Customer data sharing relies on trust

15th Feb 2016

Building trust is key if banks are to share their customer data to help consumers compare products and services, Jo Causon, the Institute of Customer Service’s chief executive, has warned. 

The Open Banking Working Group, which reviewed the sector last year, has called for banks to ensure information about their products and customers can be easily accessed by comparison sites and consumers. 

The move would open up access to customer data and would be supported by robust security measures. It is hoped that greater transparency will encourage increased competition within the sector, which is currently dominated by the ‘Big Four’: Barclays, HSBC, Lloyds and the Royal Bank of Scotland. 

Causon believes customers are seeking more personalised, authentic and relevant experiences, but notes that the data required to help generate such experiences can only be obtained if customers trust the organisations in question. “The concept of ‘one-size-fits-all’ is outdated, but delivering greater personalisation is no easy feat,” she says. “The key to creating a unique, individualised, experience lies in understanding customer behaviour and priorities.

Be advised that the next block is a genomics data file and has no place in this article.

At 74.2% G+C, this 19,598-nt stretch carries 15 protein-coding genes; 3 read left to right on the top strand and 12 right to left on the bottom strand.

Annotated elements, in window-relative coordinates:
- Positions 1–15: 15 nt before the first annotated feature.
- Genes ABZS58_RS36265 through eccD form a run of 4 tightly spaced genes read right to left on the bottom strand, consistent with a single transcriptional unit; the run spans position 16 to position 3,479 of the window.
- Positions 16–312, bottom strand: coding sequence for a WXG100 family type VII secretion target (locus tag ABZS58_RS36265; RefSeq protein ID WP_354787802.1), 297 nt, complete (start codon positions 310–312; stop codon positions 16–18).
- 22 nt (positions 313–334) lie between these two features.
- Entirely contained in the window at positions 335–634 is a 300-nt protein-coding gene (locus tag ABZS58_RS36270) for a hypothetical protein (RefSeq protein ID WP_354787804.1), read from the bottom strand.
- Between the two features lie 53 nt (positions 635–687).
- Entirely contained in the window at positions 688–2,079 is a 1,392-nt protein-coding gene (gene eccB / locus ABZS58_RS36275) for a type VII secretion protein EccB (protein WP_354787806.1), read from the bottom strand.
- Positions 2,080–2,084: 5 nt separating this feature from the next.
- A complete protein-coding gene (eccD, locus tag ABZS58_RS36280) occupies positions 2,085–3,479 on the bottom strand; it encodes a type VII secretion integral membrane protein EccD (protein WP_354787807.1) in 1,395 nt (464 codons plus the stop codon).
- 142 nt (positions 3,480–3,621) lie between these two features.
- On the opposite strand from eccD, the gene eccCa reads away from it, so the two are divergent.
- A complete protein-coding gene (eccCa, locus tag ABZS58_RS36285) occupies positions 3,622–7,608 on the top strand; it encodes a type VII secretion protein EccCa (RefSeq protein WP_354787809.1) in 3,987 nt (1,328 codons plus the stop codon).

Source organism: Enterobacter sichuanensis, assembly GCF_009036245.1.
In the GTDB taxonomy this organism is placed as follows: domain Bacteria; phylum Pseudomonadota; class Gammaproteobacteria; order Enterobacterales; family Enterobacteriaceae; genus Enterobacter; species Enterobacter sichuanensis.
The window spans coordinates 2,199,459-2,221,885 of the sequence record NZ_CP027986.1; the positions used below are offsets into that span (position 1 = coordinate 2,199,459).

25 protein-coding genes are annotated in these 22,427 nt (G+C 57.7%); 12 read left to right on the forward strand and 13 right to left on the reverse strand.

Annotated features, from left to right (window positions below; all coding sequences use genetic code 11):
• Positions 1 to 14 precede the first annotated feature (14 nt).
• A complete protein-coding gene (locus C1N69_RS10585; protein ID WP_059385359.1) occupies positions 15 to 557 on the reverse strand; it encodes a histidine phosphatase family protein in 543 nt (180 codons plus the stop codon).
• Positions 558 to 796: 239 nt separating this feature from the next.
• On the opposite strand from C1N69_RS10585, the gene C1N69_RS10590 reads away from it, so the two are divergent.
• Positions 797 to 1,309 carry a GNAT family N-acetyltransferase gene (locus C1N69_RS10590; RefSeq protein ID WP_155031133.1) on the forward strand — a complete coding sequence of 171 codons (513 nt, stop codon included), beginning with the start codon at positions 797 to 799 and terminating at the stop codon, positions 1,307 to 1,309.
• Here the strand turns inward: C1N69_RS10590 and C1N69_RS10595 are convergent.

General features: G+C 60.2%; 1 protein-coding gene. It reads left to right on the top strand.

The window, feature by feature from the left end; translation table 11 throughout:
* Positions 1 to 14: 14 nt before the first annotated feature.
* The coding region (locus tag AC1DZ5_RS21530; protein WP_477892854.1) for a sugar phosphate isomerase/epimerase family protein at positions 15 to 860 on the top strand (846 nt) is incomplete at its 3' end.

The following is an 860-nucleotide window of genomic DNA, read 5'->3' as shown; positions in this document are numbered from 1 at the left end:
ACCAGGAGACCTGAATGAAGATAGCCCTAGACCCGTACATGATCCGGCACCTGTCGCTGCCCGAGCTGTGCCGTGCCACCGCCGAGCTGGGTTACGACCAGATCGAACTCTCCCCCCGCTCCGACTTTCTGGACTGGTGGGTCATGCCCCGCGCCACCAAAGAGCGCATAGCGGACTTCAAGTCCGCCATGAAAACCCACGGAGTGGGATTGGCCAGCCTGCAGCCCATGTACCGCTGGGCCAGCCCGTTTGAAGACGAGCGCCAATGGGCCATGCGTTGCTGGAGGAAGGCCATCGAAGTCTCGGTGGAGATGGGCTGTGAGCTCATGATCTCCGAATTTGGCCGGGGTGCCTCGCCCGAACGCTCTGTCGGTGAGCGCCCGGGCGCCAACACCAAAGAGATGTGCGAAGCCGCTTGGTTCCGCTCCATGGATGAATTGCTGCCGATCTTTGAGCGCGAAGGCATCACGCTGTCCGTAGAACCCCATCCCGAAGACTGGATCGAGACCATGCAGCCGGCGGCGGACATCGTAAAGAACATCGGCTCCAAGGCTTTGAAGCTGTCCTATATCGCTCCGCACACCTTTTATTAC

“Yet the difficulty is extracting meaningful data in the first place – and that means building trust so customers are willing to share information about their habits and needs,” she adds. “Unless they can demonstrate that data is secure, customers will be unwilling to share, and organisations will remain caught in a cycle where they can’t deliver exactly what customers want because consumers won’t feel comfortable telling them.”

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